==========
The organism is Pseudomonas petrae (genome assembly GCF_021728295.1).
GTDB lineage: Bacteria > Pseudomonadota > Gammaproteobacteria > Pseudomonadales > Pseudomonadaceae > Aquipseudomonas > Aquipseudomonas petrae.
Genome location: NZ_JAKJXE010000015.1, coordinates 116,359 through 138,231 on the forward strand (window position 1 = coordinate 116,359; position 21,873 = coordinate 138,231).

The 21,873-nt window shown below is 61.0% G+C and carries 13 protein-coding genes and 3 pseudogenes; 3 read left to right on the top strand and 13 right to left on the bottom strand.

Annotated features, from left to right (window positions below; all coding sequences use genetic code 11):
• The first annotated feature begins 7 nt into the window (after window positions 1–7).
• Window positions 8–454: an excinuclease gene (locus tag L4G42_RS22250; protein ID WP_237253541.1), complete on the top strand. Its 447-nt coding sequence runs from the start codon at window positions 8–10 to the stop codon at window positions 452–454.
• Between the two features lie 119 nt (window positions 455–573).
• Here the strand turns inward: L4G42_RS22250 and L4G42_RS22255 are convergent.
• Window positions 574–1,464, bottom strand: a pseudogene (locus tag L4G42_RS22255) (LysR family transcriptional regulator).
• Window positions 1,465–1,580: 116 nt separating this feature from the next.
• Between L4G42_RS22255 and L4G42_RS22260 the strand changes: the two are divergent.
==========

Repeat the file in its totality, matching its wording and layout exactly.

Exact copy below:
The organism is Pseudomonas petrae (genome assembly GCF_021728295.1).
GTDB lineage: Bacteria > Pseudomonadota > Gammaproteobacteria > Pseudomonadales > Pseudomonadaceae > Aquipseudomonas > Aquipseudomonas petrae.
Genome location: NZ_JAKJXE010000015.1, coordinates 116,359 through 138,231 on the forward strand (window position 1 = coordinate 116,359; position 21,873 = coordinate 138,231).

The 21,873-nt window shown below is 61.0% G+C and carries 13 protein-coding genes and 3 pseudogenes; 3 read left to right on the top strand and 13 right to left on the bottom strand.

Annotated features, from left to right (window positions below; all coding sequences use genetic code 11):
• The first annotated feature begins 7 nt into the window (after window positions 1–7).
• Window positions 8–454: an excinuclease gene (locus tag L4G42_RS22250; protein ID WP_237253541.1), complete on the top strand. Its 447-nt coding sequence runs from the start codon at window positions 8–10 to the stop codon at window positions 452–454.
• Between the two features lie 119 nt (window positions 455–573).
• Here the strand turns inward: L4G42_RS22250 and L4G42_RS22255 are convergent.
• Window positions 574–1,464, bottom strand: a pseudogene (locus tag L4G42_RS22255) (LysR family transcriptional regulator).
• Window positions 1,465–1,580: 116 nt separating this feature from the next.
• Between L4G42_RS22255 and L4G42_RS22260 the strand changes: the two are divergent.